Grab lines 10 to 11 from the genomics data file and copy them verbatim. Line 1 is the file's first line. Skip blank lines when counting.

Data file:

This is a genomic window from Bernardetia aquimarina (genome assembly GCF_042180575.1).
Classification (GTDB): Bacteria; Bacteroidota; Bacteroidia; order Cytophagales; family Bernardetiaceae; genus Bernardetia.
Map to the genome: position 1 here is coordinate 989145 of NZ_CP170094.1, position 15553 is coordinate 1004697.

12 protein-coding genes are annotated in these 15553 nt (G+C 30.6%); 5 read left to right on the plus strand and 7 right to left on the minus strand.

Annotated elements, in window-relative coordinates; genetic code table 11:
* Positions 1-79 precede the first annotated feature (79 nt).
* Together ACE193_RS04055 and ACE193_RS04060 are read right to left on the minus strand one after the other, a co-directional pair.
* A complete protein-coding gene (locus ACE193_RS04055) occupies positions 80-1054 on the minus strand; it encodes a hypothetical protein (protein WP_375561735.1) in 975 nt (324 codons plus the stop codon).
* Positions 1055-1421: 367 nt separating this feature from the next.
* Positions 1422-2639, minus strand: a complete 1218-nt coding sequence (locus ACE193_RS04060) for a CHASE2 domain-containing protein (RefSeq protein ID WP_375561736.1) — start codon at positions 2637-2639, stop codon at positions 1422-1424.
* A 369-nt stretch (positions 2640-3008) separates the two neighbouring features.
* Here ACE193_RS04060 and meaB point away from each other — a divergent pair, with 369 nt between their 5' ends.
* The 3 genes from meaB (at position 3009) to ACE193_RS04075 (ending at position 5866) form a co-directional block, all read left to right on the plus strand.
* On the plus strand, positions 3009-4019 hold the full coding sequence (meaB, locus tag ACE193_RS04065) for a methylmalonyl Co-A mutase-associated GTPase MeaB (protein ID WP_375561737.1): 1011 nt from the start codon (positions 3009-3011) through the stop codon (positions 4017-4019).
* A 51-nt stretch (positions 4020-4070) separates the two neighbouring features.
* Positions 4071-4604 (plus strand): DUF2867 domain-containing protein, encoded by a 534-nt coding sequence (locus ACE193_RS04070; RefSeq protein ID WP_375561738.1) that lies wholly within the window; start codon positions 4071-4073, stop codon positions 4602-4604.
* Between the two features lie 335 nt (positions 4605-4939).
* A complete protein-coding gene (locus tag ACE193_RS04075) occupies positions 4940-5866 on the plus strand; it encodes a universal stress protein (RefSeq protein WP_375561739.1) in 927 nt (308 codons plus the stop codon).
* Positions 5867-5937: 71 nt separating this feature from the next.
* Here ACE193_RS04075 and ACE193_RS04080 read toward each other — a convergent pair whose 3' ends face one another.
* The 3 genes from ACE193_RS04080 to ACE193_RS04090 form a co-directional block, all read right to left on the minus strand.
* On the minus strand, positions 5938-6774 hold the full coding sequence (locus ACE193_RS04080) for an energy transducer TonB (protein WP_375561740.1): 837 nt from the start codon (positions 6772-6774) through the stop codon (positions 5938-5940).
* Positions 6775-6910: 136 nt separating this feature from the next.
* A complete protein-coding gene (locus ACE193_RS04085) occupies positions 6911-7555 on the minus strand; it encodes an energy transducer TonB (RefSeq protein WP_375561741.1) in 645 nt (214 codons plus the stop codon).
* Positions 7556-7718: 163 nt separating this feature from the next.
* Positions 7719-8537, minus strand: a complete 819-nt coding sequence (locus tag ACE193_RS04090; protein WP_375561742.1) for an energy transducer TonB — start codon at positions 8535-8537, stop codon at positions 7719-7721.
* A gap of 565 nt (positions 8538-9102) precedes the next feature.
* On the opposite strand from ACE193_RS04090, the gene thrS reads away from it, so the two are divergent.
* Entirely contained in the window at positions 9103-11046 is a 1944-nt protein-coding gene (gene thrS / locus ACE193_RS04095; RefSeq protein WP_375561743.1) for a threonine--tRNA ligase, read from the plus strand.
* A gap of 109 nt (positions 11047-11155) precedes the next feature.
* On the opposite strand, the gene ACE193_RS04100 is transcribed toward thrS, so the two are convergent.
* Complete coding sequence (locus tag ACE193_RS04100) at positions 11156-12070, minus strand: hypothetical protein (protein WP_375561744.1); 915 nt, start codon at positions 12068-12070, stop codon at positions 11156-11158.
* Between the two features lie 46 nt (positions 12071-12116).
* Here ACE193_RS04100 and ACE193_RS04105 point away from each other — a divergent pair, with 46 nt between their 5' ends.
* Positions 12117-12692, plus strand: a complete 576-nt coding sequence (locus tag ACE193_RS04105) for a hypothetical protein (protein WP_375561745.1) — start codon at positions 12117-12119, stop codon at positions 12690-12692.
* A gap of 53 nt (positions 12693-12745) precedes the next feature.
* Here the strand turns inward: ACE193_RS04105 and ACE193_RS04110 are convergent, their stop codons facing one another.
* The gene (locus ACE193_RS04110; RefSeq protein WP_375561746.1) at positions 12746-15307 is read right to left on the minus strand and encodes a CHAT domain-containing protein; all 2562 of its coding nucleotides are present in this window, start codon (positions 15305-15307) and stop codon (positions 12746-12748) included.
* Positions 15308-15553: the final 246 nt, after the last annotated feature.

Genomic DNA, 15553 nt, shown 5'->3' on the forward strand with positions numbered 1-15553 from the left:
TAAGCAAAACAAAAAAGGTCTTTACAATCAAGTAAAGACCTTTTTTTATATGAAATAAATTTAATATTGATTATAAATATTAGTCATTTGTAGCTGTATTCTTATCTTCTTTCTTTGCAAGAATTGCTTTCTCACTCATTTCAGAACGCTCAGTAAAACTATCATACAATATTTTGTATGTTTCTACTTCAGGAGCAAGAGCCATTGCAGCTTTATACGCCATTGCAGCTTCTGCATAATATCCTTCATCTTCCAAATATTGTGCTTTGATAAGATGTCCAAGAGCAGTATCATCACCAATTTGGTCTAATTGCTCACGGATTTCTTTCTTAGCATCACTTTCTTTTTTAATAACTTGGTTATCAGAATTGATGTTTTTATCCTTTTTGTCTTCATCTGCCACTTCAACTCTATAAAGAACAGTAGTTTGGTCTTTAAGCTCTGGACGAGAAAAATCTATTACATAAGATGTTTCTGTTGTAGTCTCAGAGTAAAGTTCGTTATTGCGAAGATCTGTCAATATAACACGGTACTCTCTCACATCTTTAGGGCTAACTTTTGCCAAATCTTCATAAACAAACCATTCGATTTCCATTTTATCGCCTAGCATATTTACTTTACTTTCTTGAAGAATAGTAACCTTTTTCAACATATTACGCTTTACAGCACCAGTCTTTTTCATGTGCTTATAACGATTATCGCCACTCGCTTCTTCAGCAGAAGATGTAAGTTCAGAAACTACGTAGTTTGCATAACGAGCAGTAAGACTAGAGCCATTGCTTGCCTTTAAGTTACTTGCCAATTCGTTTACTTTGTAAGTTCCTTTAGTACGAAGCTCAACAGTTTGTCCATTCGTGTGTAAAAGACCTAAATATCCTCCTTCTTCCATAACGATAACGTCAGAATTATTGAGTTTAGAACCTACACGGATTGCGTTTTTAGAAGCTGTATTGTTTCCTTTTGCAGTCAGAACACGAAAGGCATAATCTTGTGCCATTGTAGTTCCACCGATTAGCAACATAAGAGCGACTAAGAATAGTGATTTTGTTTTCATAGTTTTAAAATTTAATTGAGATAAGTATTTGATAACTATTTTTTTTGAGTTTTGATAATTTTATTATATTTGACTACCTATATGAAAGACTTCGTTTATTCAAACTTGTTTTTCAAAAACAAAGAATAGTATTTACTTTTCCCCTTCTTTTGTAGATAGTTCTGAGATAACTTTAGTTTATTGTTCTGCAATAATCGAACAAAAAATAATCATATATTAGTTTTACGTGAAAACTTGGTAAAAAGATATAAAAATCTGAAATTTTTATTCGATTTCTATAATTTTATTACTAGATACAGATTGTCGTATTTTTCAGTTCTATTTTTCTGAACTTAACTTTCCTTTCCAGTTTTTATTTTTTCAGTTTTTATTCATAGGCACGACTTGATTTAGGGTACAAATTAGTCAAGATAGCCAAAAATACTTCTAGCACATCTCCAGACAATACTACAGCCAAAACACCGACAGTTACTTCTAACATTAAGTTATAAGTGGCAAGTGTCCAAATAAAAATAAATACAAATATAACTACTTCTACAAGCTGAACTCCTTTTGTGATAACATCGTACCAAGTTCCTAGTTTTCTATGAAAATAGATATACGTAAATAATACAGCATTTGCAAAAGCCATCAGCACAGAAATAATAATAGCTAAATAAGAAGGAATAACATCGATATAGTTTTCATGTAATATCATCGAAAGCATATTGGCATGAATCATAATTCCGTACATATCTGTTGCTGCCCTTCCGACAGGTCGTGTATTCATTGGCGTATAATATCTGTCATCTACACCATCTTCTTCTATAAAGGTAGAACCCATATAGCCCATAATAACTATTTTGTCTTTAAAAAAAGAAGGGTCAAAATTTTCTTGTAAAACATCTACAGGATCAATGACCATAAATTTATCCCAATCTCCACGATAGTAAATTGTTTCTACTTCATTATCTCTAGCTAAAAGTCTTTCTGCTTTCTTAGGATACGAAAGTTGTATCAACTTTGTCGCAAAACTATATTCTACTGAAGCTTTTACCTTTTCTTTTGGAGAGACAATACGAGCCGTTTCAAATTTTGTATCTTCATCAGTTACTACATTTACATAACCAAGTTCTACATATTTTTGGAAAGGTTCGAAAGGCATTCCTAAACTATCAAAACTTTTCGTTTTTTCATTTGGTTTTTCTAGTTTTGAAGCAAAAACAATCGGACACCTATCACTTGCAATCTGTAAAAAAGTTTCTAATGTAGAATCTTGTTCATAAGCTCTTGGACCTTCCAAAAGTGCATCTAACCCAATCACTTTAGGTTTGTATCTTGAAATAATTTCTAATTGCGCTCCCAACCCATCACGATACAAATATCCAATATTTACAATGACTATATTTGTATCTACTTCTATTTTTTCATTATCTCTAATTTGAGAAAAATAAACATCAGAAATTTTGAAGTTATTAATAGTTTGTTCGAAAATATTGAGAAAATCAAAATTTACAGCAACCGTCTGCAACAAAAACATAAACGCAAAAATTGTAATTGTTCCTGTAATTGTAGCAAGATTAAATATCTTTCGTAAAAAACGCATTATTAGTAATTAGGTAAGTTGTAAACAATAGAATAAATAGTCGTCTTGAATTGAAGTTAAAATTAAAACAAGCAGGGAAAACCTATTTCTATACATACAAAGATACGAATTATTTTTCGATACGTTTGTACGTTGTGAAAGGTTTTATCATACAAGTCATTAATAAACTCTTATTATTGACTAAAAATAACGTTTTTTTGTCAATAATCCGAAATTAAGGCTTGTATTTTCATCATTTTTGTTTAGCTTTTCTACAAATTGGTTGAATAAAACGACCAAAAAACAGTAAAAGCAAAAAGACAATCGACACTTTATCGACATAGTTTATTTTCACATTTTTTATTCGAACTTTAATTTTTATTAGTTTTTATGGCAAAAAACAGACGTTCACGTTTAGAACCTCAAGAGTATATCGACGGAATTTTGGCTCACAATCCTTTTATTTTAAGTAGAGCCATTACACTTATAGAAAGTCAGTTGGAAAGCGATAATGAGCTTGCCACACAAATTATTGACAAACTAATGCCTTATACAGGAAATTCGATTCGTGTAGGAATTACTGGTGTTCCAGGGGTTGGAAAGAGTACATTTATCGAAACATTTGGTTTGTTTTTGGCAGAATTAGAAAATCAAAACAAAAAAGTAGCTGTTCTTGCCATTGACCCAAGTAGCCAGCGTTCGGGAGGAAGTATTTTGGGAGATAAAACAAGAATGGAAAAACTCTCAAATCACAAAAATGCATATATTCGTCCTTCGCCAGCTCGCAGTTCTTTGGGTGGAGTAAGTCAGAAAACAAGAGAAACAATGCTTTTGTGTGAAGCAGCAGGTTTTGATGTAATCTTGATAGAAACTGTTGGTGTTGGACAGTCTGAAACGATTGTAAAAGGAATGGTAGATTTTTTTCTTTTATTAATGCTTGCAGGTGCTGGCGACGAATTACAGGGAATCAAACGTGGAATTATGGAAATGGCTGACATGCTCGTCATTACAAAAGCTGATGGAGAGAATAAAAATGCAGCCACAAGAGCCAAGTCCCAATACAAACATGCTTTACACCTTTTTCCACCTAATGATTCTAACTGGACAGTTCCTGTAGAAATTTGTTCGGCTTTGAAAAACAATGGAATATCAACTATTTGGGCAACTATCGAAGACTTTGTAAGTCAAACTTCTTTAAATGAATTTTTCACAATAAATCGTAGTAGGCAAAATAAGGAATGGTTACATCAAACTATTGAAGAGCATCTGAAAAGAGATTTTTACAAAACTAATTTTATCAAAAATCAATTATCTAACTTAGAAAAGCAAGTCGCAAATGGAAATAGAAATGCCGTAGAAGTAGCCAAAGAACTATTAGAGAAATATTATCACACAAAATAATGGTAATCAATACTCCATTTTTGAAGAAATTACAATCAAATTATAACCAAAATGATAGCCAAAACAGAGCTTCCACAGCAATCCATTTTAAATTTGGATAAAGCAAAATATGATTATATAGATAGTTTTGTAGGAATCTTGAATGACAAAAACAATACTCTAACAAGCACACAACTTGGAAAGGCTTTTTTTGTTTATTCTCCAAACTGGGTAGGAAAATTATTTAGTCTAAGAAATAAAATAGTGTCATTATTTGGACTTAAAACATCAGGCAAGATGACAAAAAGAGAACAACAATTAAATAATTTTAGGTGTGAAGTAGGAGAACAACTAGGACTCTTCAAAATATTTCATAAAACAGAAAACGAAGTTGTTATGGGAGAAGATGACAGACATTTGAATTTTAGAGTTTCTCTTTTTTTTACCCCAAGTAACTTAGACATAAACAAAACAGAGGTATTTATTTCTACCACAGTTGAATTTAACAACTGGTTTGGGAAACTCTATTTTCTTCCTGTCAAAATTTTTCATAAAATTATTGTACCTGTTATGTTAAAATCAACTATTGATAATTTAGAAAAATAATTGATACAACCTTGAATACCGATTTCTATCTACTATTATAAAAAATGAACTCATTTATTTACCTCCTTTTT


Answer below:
* Positions 1422-2639, minus strand: a complete 1218-nt coding sequence (locus ACE193_RS04060) for a CHASE2 domain-containing protein (RefSeq protein ID WP_375561736.1) — start codon at positions 2637-2639, stop codon at positions 1422-1424.
* A 369-nt stretch (positions 2640-3008) separates the two neighbouring features.